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Wall Street Journal article on a recent victory of Li Na, China's top-ranked tennis player, currently No. 6 in the world, had this headline: "Fueled with Rice, Li Na Marches into U.S. Open Quarterfinals." The problem? Nowhere in the article is Li quoted as saying she ate rice. And that's led to calls that the headline was racist and offensive

The only times "rice" is mentioned in the article is when it is brought into the article is by reporter Gillian Tan. (Let's be clear: Tan told me that she did not write the headline; it's customary for editors to write headlines for reporter's stories.) The only mention of rice comes in this passage:

When asked what pre-match meal brought her success, Li revealed rice as her key ingredient.

"Normally I eat a lot of pasta, [but] today I said I miss Chinese food so my husband brought it to the [hotel] room. I said, okay, now I have energy," she said with a smile.

Notice, Li is quoted as saying "Chinese food" instead of pasta, but makes no mention of rice. And it's Tan who paraphrases Li's rice meal. And what that looks like is a jump and assuming that all Chinese food = rice, which would be a stereotypical way of thinking about Chinese food. It'd be as incorrect as me writing a headline that says, "Cheeseburger-fueled American player Wins" when that American player just said they were missing "American food." American food isn't just hamburgers, just like Chinese food isn't only rice. Or, in a more blatant example. If I wrote "Bean-fueled Mexican Player Wins" and only included quotes with that player saying, "I was missing Mexican food" the same kind jump occurs. And it's up to the writer and editors, if they've made that claim, to include quotes from the subjects themselves to show that they are not putting words into someone's mouth and making their subject look like a stereotype.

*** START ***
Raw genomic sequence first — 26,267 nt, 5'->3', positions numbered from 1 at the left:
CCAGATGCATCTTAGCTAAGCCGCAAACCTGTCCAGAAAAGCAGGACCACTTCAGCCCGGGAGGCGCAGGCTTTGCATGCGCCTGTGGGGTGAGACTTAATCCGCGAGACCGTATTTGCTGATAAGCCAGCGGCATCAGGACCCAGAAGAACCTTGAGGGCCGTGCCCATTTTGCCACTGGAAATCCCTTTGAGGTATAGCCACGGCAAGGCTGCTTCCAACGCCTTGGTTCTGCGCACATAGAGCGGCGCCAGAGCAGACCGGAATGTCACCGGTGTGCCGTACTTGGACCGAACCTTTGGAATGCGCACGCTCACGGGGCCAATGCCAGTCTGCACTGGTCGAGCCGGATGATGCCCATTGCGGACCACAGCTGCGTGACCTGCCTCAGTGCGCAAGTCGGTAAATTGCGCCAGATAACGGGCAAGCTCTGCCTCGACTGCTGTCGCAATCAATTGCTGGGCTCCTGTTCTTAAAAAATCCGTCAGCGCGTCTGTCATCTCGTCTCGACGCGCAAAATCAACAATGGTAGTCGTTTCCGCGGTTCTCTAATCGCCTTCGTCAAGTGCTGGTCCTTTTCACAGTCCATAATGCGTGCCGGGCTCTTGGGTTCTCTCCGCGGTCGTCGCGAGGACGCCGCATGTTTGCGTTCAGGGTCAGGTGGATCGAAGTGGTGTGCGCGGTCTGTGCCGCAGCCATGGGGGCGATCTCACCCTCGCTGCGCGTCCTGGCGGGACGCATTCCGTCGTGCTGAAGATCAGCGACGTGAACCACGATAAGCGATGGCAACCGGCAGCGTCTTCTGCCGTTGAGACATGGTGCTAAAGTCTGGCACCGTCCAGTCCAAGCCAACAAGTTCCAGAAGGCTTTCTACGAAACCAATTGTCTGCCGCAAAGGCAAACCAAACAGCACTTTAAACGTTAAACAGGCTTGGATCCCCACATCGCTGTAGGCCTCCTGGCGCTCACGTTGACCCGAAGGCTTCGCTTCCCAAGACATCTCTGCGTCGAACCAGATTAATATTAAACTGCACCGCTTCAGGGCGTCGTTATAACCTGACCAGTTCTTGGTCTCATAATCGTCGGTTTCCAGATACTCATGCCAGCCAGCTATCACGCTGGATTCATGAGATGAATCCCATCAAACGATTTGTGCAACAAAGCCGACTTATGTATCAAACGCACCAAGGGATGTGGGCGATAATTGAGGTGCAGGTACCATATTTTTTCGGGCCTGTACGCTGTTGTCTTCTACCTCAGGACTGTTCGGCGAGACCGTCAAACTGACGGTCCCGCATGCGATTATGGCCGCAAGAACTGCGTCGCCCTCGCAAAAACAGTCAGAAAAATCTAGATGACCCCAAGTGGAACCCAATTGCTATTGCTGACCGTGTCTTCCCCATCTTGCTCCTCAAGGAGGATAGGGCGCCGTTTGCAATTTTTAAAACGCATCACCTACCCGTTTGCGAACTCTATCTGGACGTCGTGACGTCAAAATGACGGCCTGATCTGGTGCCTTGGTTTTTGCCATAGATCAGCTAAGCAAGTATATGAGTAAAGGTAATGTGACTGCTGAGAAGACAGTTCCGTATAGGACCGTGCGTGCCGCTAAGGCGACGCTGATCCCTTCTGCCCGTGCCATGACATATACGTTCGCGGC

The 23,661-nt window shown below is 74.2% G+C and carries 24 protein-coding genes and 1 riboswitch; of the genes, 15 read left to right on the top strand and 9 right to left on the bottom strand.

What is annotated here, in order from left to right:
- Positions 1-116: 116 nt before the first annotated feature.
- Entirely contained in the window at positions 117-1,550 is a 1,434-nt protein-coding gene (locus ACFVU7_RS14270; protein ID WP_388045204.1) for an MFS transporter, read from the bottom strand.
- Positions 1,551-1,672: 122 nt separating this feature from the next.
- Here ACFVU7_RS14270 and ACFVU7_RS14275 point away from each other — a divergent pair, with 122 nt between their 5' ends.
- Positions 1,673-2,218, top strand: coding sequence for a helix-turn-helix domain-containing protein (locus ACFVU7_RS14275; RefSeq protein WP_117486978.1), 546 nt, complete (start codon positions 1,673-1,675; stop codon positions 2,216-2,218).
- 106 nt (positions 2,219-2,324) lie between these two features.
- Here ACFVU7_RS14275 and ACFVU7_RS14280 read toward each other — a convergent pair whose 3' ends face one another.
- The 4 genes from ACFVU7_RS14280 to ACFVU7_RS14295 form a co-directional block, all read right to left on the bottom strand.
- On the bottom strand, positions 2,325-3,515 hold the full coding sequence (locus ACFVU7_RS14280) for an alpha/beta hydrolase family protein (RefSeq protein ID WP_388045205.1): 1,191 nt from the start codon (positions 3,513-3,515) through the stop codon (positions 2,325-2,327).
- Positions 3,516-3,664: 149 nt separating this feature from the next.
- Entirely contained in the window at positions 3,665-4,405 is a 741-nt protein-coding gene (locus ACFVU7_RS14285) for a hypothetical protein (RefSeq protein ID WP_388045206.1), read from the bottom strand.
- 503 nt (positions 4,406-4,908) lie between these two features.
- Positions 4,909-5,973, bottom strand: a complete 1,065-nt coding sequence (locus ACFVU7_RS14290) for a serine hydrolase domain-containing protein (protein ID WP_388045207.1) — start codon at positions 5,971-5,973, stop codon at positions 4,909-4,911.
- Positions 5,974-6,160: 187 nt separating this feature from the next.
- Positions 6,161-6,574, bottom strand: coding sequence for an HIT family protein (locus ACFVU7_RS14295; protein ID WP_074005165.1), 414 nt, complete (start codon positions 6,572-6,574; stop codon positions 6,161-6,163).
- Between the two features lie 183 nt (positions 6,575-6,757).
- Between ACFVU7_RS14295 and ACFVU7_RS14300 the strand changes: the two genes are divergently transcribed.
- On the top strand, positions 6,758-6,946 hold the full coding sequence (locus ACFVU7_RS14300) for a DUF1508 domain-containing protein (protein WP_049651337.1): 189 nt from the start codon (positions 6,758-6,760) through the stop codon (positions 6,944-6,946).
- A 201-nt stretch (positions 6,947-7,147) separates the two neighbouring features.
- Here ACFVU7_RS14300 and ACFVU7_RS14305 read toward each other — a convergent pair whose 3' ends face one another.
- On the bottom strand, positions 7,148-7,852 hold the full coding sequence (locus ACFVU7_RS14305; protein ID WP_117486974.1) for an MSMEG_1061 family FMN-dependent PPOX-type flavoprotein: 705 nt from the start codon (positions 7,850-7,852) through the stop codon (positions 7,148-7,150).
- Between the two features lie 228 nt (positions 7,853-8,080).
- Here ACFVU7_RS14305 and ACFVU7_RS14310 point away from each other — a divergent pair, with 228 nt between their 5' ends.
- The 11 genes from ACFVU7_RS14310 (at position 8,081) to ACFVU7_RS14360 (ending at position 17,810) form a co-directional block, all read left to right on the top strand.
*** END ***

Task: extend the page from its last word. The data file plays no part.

Li has since won her quarterfinal match and will be the first Chinese player to reach the U.S. Open semifinals, which is a pretty newsworthy accomplishment. But it looks like Tan was just trying to write up a brief post-match interview with Li that produced the kind of quotes ("I was really, really happy today [with] the way I played" … "I [hope] I can play [at the] same level as today") which are, well, the usual things that athletes say after a win. So, neither Tan nor her editor had much to work as far as storylines go. But ending up with "Fueled with Rice, Li Na Marches into U.S. Open Quarterfinals," is not just a false billing for the story as written — it also relies on a racist stereotype. 

As problematic as the story is, Tan did not make up the rice reference. Here is a video of the interview including the quote of Li saying, "I was eating a lot of rice," via the Tennis Channel:


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